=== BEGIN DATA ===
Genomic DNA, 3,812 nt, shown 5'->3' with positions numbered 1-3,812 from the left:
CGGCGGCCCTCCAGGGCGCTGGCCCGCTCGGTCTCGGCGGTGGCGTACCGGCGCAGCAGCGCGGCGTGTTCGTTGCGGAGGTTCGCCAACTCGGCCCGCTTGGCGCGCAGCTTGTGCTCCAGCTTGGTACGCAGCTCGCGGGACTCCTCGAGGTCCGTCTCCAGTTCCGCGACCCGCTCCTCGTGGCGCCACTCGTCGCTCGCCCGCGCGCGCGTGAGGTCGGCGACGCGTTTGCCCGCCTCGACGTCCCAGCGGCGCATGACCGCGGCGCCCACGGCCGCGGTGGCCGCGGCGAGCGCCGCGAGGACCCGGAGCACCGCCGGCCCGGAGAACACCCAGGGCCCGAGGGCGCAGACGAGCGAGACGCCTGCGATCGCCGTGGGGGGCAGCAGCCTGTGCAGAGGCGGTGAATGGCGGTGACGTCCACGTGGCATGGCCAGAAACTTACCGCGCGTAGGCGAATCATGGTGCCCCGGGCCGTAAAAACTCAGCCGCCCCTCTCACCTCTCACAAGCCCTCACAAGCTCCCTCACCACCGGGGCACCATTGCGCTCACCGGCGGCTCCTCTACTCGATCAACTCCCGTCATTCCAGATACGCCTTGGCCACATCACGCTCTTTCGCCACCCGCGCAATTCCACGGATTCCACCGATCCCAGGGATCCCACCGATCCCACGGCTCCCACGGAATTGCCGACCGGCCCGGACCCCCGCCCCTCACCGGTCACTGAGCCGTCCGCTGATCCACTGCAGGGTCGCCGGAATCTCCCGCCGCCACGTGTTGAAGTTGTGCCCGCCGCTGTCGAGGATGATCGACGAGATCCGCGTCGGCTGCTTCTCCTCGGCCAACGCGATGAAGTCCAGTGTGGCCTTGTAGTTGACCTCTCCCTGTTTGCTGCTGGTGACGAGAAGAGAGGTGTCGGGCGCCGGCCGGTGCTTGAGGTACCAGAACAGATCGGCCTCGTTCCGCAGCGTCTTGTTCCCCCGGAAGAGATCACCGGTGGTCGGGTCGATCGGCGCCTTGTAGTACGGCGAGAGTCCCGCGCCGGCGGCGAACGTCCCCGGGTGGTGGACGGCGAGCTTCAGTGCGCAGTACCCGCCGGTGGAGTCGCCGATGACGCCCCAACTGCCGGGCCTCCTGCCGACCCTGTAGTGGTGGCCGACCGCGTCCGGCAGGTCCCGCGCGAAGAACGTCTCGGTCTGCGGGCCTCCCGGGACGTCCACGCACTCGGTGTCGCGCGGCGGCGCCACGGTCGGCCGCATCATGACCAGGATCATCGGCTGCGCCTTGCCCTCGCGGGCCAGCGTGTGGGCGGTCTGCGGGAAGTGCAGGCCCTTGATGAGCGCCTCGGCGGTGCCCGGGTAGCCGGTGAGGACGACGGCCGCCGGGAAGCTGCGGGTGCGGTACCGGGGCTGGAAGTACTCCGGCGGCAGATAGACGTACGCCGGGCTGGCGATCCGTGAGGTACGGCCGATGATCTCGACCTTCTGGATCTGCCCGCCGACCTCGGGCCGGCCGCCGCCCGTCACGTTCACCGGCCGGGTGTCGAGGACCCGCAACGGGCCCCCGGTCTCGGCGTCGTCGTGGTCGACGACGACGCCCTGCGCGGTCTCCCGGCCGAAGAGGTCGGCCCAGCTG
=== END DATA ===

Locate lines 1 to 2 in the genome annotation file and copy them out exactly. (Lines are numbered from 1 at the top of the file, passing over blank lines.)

Genomic DNA, 3,812 nt, shown 5'->3' with positions numbered 1-3,812 from the left:
CGGCGGCCCTCCAGGGCGCTGGCCCGCTCGGTCTCGGCGGTGGCGTACCGGCGCAGCAGCGCGGCGTGTTCGTTGCGGAGGTTCGCCAACTCGGCCCGCTTGGCGCGCAGCTTGTGCTCCAGCTTGGTACGCAGCTCGCGGGACTCCTCGAGGTCCGTCTCCAGTTCCGCGACCCGCTCCTCGTGGCGCCACTCGTCGCTCGCCCGCGCGCGCGTGAGGTCGGCGACGCGTTTGCCCGCCTCGACGTCCCAGCGGCGCATGACCGCGGCGCCCACGGCCGCGGTGGCCGCGGCGAGCGCCGCGAGGACCCGGAGCACCGCCGGCCCGGAGAACACCCAGGGCCCGAGGGCGCAGACGAGCGAGACGCCTGCGATCGCCGTGGGGGGCAGCAGCCTGTGCAGAGGCGGTGAATGGCGGTGACGTCCACGTGGCATGGCCAGAAACTTACCGCGCGTAGGCGAATCATGGTGCCCCGGGCCGTAAAAACTCAGCCGCCCCTCTCACCTCTCACAAGCCCTCACAAGCTCCCTCACCACCGGGGCACCATTGCGCTCACCGGCGGCTCCTCTACTCGATCAACTCCCGTCATTCCAGATACGCCTTGGCCACATCACGCTCTTTCGCCACCCGCGCAATTCCACGGATTCCACCGATCCCAGGGATCCCACCGATCCCACGGCTCCCACGGAATTGCCGACCGGCCCGGACCCCCGCCCCTCACCGGTCACTGAGCCGTCCGCTGATCCACTGCAGGGTCGCCGGAATCTCCCGCCGCCACGTGTTGAAGTTGTGCCCGCCGCTGTCGAGGATGATCGACGAGATCCGCGTCGGCTGCTTCTCCTCGGCCAACGCGATGAAGTCCAGTGTGGCCTTGTAGTTGACCTCTCCCTGTTTGCTGCTGGTGACGAGAAGAGAGGTGTCGGGCGCCGGCCGGTGCTTGAGGTACCAGAACAGATCGGCCTCGTTCCGCAGCGTCTTGTTCCCCCGGAAGAGATCACCGGTGGTCGGGTCGATCGGCGCCTTGTAGTACGGCGAGAGTCCCGCGCCGGCGGCGAACGTCCCCGGGTGGTGGACGGCGAGCTTCAGTGCGCAGTACCCGCCGGTGGAGTCGCCGATGACGCCCCAACTGCCGGGCCTCCTGCCGACCCTGTAGTGGTGGCCGACCGCGTCCGGCAGGTCCCGCGCGAAGAACGTCTCGGTCTGCGGGCCTCCCGGGACGTCCACGCACTCGGTGTCGCGCGGCGGCGCCACGGTCGGCCGCATCATGACCAGGATCATCGGCTGCGCCTTGCCCTCGCGGGCCAGCGTGTGGGCGGTCTGCGGGAAGTGCAGGCCCTTGATGAGCGCCTCGGCGGTGCCCGGGTAGCCGGTGAGGACGACGGCCGCCGGGAAGCTGCGGGTGCGGTACCGGGGCTGGAAGTACTCCGGCGGCAGATAGACGTACGCCGGGCTGGCGATCCGTGAGGTACGGCCGATGATCTCGACCTTCTGGATCTGCCCGCCGACCTCGGGCCGGCCGCCGCCCGTCACGTTCACCGGCCGGGTGTCGAGGACCCGCAACGGGCCCCCGGTCTCGGCGTCGTCGTGGTCGACGACGACGCCCTGCGCGGTCTCCCGGCCGAAGAGGTCGGCCCAGCTG